You can also replace php52-fcgi with php52-fcgi2, php52-fcgi3, through php52-fcgi6 to control the number of processes FastCGI will use to serve the site.

In addition to .htaccess, you’re free to use your own php.ini file to configure your PHP application. For example, you can use php.ini to set the maximum size of file uploads. See our existing Configuring PHP docs for all the details.

Finally, we have some Static/CGI/PHP-derived installers for popular tools, like WordPress and Drupal. Under the hood, they’re PHP applications through and through, so you can use what you’ve learned here to extend or customize those applications too.

We hope this gives you a better picture of what our PHP setup is capable of and what you can do with your account. If you have any questions, let us know in the comments or join us on the Q&A Community.

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13 Responses to A Look at Our PHP Setup

  1. You guys are way too cool! I’m a happy customer.

  2. Anand Babu says:

    I have been using Webfaction PHP stack for couple of years now, and i am so satisfied that i have moved all my web development client’s accounts to webfaction. THEY ARE THE BEST !!

  3. Sofia Cardita says:

    Hi,

    Thanks for all your great work :) Php 5.4 has just come out and fixes some really important security holes in php5.3 as well as having better performance (at least according to the benchmarks). When do you think you’ll have it available?

    Sofia

  4. Nick Watts says:

    I have never used, or even heard of a web hosting provider as good as webfaction. I used to be a sysadmin, and I can tell you that articles like this just go to show what pride the webfaction team takes in delivering outstanding service. I run custom bible-study software written in PHP on my account. Fast, flawless, and great documentation for deployment. I made a mistake in configuring .htaccess for my MVC framework. 10 minutes of searching the docs and I had it fixed.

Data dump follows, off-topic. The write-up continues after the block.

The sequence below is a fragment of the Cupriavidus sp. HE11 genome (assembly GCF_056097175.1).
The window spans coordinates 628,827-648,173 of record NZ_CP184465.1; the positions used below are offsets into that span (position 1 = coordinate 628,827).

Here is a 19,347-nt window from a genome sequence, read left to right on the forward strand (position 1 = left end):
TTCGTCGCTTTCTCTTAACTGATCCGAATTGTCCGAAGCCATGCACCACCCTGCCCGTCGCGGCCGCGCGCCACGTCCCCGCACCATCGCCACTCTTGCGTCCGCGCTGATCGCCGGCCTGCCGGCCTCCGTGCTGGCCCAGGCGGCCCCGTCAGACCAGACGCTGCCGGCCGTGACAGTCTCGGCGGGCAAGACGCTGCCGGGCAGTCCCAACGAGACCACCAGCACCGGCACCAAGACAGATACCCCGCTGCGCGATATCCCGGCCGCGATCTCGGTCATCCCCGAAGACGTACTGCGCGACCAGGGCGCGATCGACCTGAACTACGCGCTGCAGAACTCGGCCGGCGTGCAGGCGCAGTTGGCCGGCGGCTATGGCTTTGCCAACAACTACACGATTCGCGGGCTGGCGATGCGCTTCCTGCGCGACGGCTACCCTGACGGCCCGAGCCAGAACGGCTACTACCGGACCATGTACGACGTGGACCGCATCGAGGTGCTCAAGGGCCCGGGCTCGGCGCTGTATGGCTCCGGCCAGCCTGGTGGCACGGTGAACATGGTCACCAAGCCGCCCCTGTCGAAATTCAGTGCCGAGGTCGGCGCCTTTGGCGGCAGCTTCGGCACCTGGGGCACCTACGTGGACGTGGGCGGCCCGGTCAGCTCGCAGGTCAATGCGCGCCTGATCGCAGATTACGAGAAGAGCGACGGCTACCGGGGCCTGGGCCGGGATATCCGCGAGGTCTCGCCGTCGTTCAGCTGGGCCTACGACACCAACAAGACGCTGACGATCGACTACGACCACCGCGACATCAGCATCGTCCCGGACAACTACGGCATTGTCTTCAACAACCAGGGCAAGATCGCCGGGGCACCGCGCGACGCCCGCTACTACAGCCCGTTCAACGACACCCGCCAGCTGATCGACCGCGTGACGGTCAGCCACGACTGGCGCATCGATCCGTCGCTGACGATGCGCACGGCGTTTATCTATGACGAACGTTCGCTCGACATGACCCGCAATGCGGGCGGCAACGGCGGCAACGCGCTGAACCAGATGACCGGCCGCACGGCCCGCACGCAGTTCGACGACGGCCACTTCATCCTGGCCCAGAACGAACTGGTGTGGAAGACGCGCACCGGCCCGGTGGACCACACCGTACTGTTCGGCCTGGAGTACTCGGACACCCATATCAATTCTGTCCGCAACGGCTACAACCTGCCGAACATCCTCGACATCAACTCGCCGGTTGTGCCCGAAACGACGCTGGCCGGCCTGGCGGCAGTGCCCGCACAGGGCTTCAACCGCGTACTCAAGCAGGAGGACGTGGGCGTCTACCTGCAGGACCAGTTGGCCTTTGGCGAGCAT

People ask me for recommendations for hosting all the time. I tell them they’re doing themselves a giant favour by going with webfaction.

    Keep it up guys :)

  5. Tim says:

    Can you give an example of setting up a site to use php 5.3 instead of 5.2?

  6. Jamie Robe says:

    Have been a loyal customer of Webfaction since the Pyhton-Hosting days. You guys are fantastic. I really liked reading this blog post too. I highly recommend you to clients.

  7. Yoav Aner says:

    we have some Static/CGI/PHP-derived installers for popular tools, like WordPress and Drupal. Under the hood, they’re PHP applications through and through, so you can use what you’ve learned here to extend or customize those applications too.

    Is this available via the control panel? I couldn’t find a way to change WordPress from 5.2 to 5.3. Also, do you have any specific recommendations for getting the best performance using WordPress? (Is fastcgi better?)

    • remi says:

      WordPress upgrades are available via the WordPress admin panel. Getting the best performance out of WordPress (or any app) is a vast subject and really depends on your needs and your budget. Feel free to email support@webfaction.com and we’ll do our best to advise you.

  8. Pingback: PHP-5.4 is here | WebFaction Blog

  9. Dave says:

    Any reason you don’t configure with mysqlnd?